>> To unsubscribe, e-mail: tomcat-dev-unsubscribe@jakarta.apache.org
>> For additional commands, e-mail: tomcat-dev-help@jakarta.apache.org
>>
> 
> 
> 
> Greg Guerin wrote:
>  > The supplied code only provides a Mac OS X implementation.  That
>  > implementation uses JDirect-3, which is an Apple-specific means to call
>  > arbitrary native-code functions directly from Java, without an 
> intervening
>  > JNI layer.
>  >
>  > All other platforms will need a JNI implementation for that platform.
>  > Absent a JNI implementation, the "unimplemented" implementation is used,
>  > i.e. UnPosix.  See the docs for UnPosix for more details.
>  >
>  > You could pattern a JNI imp off the Mac OS X imp.  The mapping of the 
> Mac
>  > OS X implementation to JNI functions, and the bodies of the JNI 
> functions
>  > themselves, should be fairly straightforward.  That's because all the
>  > 'native' methods in the Ten class are essentially the names of C 
> functions
>  > in the BSD/Posix library.  Getting the callbacks right is a little
>  > trickier, but well within the skill-set of a capable JNI programmer.
>  >
>  > FYI, I have "write Easy Posix JNI imp" on my list of projects to do, but
>  > it's several items down in the queue right now, and at least a couple
>  > months or more away from getting to the head of the queue.  The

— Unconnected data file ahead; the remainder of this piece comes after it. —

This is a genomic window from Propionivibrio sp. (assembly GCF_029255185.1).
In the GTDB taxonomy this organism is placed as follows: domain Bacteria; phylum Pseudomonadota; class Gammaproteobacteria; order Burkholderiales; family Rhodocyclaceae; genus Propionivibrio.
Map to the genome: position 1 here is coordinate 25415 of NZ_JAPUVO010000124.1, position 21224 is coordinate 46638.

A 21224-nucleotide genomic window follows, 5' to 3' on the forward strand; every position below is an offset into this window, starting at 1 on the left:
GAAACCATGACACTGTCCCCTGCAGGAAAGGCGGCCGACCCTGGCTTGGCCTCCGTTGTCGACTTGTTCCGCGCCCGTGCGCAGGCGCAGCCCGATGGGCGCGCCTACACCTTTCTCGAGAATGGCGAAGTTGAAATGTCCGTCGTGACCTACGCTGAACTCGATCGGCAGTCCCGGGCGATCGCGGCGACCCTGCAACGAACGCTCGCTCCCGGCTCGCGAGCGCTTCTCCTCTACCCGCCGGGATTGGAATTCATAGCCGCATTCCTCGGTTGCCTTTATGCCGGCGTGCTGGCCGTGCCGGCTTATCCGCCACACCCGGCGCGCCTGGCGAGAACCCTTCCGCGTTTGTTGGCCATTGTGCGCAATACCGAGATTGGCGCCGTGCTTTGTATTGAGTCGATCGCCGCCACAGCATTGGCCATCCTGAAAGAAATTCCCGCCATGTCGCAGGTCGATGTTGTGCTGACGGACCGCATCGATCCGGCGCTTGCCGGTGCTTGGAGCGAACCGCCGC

> source may
>  > not be instantly portable to Linux, but it shouldn't be so different 
> that
>  > it would be useless as a starting point.  Or, if you wrote a JNI imp for
>  > Linux before I get to the JNI imp for Mac OS X, I wouldn't mind the
>  > positions being reversed.
>  >
>  >
>  >
>  >
>  >>On another note, Apache has another package they've been working on that
>  >>is a java based "daemon" for running Java programs as daemons on both
>  >>Unix and Windows.
>  >>
>  >>http://jakarta.apache.org/commons/sandbox/daemon/
>  >>
>  >>Henri Gomez (of www.jpackage.org - the packagers of the tomcat and other
>  >>java based rpm's) and I reviewed your site and suggested to both Apache
>  >>and JPackage that they should seriously take a look at your package as
>  >>an additional tool for controlling Java based Daemons.
>  >>
>  >>While I am not actually an Apache developer, I have a great interest in
>  >>the organization, regularly use the tools they develop and often try to
>  >>make recommendations to improve the tools. I try to provide avenues for
>  >>improvement when I see external open source tools that are benificial. I
>  >>think the Apache Jakarta Commons project "Daemon" is a good start, and a
>  >>natural growth for a generic tool out of the Tomcat source-base, but its
>  >>obvious that your package captures alot more functionality above and
>  >>beyond that of "Daemon".
>  >
>  >
>  > That makes sense, since I was interested in the underlying POSIX 
> facilities
>  > themselves, not the nature of the program (deamon vs. non-daemon) that
>  > called the POSIX facilities.  The daemonic nature is a different 
> question
>  > altogether.  Not unimportant, just different.
>  >
>  >   -- GG
>  >
>  >
>  >
> 
> 
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> 
>